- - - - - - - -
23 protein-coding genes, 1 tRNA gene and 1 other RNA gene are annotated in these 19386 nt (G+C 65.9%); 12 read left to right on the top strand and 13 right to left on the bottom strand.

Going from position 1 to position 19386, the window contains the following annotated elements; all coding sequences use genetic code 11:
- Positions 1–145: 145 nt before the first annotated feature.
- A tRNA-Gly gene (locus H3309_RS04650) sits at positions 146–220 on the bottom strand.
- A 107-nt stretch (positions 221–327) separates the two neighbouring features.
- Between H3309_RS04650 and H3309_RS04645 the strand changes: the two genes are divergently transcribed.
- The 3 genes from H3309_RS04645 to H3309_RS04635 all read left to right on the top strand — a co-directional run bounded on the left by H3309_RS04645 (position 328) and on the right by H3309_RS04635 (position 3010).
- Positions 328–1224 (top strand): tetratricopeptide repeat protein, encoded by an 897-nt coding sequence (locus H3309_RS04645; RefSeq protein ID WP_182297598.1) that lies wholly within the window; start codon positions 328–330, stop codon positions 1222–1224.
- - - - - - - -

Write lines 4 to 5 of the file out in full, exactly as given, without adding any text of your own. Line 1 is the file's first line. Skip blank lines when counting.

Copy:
- A tRNA-Gly gene (locus H3309_RS04650) sits at positions 146–220 on the bottom strand.
- A 107-nt stretch (positions 221–327) separates the two neighbouring features.